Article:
Moving forward with MCI. Mild cognitive impairment, also known as MCI, is a condition that falls between age-related memory loss and Alzheimer’s disease. By taking proactive steps now, you can help yourself and others.
Progress starts with understanding. MCI is often confused as the “typical” memory loss associated with aging or as the onset of Alzheimer’s disease. Neither situation reflects the truth of MCI.
Here are frequently asked questions about MCI.
No. MCI is a step beyond the memory loss most people experience as they age. To help you determine if changes are a warning sign or not, please read the article "Worried Well or Concerning Changes?" in the Brain Health Guide.
While MCI can lead to Alzheimer’s disease, that is not the case for many people. It is not the same as early Alzheimer’s. MCI primarily affects short-term memory; it presents itself in ways that are beyond what is normal for a particular age, but does not interfere in day-to-day life.
While the condition is not fully understood yet, we're learning more about it all the time. The risk factors for MCI appear to be the same as Alzheimer’s disease, and include age, cardiovascular contributors and family history.
Individuals who are diagnosed with MCI can take a proactive approach. Wellness activities – including exercise, eating right, and getting enough sleep – are important. It’s also important to look at areas impacted by the cognitive impairment, and incorporate strategies that limit frustration and support your daily rhythm. One of the most impactful steps you can take is to participate in research. Explore these research opportunities.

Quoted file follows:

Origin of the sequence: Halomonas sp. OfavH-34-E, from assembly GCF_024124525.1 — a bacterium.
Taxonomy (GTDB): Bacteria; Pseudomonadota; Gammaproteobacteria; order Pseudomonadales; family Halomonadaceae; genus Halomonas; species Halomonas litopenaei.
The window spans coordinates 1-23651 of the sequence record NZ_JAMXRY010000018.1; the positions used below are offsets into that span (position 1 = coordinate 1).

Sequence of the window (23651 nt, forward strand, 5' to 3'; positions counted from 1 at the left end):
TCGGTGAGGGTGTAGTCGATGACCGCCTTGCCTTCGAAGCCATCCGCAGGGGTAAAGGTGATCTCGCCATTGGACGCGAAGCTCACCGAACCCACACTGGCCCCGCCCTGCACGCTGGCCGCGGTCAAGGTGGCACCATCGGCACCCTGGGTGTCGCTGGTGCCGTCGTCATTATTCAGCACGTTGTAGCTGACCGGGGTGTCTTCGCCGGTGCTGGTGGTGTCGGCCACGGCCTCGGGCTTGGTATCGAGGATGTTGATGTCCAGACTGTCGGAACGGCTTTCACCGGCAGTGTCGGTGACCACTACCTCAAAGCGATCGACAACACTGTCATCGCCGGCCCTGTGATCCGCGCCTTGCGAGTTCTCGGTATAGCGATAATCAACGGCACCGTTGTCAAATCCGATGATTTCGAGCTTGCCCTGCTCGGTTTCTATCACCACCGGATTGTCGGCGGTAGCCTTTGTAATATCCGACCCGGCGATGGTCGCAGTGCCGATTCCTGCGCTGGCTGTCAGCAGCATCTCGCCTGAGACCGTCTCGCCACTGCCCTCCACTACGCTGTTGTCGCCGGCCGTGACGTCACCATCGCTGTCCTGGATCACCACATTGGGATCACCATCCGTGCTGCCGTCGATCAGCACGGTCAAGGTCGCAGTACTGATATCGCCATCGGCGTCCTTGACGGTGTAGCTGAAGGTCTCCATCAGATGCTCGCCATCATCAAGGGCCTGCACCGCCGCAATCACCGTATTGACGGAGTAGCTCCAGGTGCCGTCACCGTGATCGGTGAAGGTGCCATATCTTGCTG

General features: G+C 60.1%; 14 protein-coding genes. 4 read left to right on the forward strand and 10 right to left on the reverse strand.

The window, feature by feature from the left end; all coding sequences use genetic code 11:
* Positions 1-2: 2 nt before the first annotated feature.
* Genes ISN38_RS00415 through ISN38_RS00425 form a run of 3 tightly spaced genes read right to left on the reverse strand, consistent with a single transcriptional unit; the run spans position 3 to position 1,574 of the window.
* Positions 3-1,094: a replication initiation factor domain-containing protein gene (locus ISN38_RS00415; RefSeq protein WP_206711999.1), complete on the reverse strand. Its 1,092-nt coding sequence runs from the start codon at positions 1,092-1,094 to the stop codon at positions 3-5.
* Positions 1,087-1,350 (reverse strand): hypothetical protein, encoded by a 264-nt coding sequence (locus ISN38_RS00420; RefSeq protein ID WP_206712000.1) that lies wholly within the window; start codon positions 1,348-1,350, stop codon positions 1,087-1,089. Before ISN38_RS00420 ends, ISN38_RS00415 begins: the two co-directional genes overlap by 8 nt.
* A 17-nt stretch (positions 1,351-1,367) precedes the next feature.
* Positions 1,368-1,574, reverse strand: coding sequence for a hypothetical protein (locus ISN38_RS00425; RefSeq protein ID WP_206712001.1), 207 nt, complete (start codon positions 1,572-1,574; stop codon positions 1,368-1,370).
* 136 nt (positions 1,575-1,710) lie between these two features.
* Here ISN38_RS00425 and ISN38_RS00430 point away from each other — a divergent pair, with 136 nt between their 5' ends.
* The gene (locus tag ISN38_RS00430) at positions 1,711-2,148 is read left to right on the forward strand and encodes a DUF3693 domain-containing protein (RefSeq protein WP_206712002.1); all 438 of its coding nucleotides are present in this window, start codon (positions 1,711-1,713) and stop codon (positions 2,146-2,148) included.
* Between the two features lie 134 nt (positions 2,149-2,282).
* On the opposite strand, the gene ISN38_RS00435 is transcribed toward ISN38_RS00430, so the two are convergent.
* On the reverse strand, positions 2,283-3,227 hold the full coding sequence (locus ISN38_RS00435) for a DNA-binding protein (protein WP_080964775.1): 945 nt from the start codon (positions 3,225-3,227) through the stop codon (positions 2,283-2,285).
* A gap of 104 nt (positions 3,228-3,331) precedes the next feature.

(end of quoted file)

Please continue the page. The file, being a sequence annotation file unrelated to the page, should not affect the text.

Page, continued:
Absolutely! Early-stage support groups benefit people with various cognitive disorders, from MCI to early Alzheimer's and other dementias. Support group attendees discuss ways they accommodate the challenges they face, including resilience and coping strategies; ask relevant questions; and encourage each other. The KU ADRC holds virtual early-stage support group meetings on the 2nd and 4th Wednesdays of the month, from 10-11 a.m. Central time. For information on how to join the group, contact Michelle Niedens at email@example.com or 913.945.7310.
The support of family and friends is tremendously helpful, and there are many ways to be supportive:
- Learn about MCI so you can address areas of concern and support any accommodations or new strategies that might be required.
- Encourage the person living with MCI to be part of a support group; model the behavior by participating in a caregiver support group.
- Discuss possible research participation with the person living with MCI, and the opportunity to volunteer with the Experience League. You can also ask about the KU ADRC’s PAIRS program, and the possibility of working with a first-year medical student who wants to learn more about MCI and other early-stage conditions.
- Practice wellness activities together. Start now: Learn more about our LEAP! program.